Our sailing cruise took us eastwards towards the Corinth canal under the huge suspension bridge of Rion. On the mainland we again tied up in Mitika, a small town with a very small, shallow harbour, some 2m (6ft) deep. There was just enough room for 3 yachts, surrounded by many fishing boats. One water tap was in use and the two yachts we spoke to had been there for a long time, this concrete quay being free.
The air of dereliction continued along the stone paved main street where occasional café seating spread out. There being no pavement, we sat outside the post office along with a few locals waiting for it to open. The beer was the cheapest here, at 1euro 50. It included a plate of spicy pork. Perhaps the town has been a holiday destination for Greeks, and some of the surviving bars were modern with steam punk lighting, occupied by young men arriving on motor scooters. Between buildings the sea could be seen down the narrow slots framed by intense crimson bougainvilleas. The little grocer near the harbour said, “ We expect the worst times now for 25 years.” The town no longer has “convenience” shopping, and the nearest thing to an ironmonger was a trestle of tools in front of a van by an empty lot. Plans to revitalise similar streets in the poorer parts of Bristol have been the subject of reports by gurus brought in to give advice. You cannot do much when each unit is owned by a different family. Close them? Make the shops residential ? Do yet another re-paving scheme …Which is not something that bothered classical Corinth in Roman times – as we could see later from how their shopping Agora transformed over the years.
Motoring eastwards in a flat sunny sea we anchored for a night at Marathia – a deserted inlet with a camping beach at the head. However the wind increased to a near gale from the south that night blowing into the cove, and Sarah was awake on anchor watch. The bottom being good soft mud, and our chain laid out long in 4m (12ft) of depth we never moved.
Light head winds were slowing us a little during a morning’s motoring to Astakos. Anchoring in the bay we rowed ashore, though there were a few yachts tied stern-to at the large fishing quay. Large coffee bars lined the front, some full of students. Our visit allowed a full stocking up of supplies. At the greengrocer which was more like a deli we bought a large jar of pine forest honey. The owner explained: “ the young people are not students, they work in the fish oil industry.” Parrot said, they must have been having a very long lunch break ? At the fish shop, we asked for lobster, for this is the name of the town, “Astakos”. Being met with a puzzled glare we settled for a plate sized fish that looked like sea bream – and appeared to be the product of one of the many fish farms along this coast.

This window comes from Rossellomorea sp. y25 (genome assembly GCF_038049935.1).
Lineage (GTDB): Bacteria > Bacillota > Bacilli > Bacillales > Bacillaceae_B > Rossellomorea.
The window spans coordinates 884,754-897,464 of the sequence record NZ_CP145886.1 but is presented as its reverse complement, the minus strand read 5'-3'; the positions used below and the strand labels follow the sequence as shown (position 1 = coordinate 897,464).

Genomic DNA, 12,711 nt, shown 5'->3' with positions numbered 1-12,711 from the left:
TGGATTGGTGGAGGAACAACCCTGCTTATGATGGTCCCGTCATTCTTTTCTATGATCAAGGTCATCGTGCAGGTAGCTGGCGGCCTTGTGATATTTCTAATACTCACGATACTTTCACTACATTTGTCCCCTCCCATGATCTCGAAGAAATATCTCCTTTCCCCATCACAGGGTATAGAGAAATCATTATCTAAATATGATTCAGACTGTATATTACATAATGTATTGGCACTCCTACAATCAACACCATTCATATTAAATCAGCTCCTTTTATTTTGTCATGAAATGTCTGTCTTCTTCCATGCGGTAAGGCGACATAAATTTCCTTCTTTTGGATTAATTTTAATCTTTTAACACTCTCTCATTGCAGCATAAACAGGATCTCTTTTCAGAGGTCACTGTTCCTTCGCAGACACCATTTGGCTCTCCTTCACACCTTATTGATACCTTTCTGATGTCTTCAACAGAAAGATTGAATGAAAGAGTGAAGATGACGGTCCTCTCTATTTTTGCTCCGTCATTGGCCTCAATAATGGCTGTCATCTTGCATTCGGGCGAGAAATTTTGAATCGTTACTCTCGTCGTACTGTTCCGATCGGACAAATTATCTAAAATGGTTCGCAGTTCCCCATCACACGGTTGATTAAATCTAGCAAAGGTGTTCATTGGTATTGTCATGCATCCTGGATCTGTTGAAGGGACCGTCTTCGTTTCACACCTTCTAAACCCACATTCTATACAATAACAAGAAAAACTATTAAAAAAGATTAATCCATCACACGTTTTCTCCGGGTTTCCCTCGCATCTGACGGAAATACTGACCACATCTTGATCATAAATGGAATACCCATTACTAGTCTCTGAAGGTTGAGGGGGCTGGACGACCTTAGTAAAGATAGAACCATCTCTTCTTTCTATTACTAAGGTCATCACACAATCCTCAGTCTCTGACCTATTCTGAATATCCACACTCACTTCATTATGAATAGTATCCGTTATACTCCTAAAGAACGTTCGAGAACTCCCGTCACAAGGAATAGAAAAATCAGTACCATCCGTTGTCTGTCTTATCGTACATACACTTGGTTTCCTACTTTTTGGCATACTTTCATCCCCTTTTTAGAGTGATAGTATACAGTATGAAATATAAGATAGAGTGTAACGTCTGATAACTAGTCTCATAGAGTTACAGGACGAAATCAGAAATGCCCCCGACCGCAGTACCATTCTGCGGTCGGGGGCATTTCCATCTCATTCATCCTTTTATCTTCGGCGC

Trying to head south, we gave up against mounting wind and seas – turning Shearwater northwards and running before the waves. By the time we could see Kastos we were sometimes looking upwards at the breaking white rollers. Whenle anchored in the calm shallows we continued some small maintenance tasks for the yacht. The masthead wind vane feeding the dials had blown away and emails with phone calls to Stowe revealed that, yes, they could send out a new one. Stowe website shows superyachts and the prices of parts are in that bracket of “ excellence and nothing but the best…” So, being sailors on the lower end of yachting budgets, I found a used one on ebay and took a chance on it working well enough for us. It will be sent home and it will come out with us on the next trip. Parrot says we should get used to feeling the wind on our gizzard and never mind these electronic dials.
Messalonghi had an entrance of buoys out in the shallows that would be hard to find without satellite navigation in the chartplotter. We motored and sailed half the day to get there with gentle breezes and a slight sea on the beam coming from the prevailing westerlies We watched a lot of plump brown Manx Shearwaters skimming the waves. A turtle paddled by, about .7 m across ( two foot six).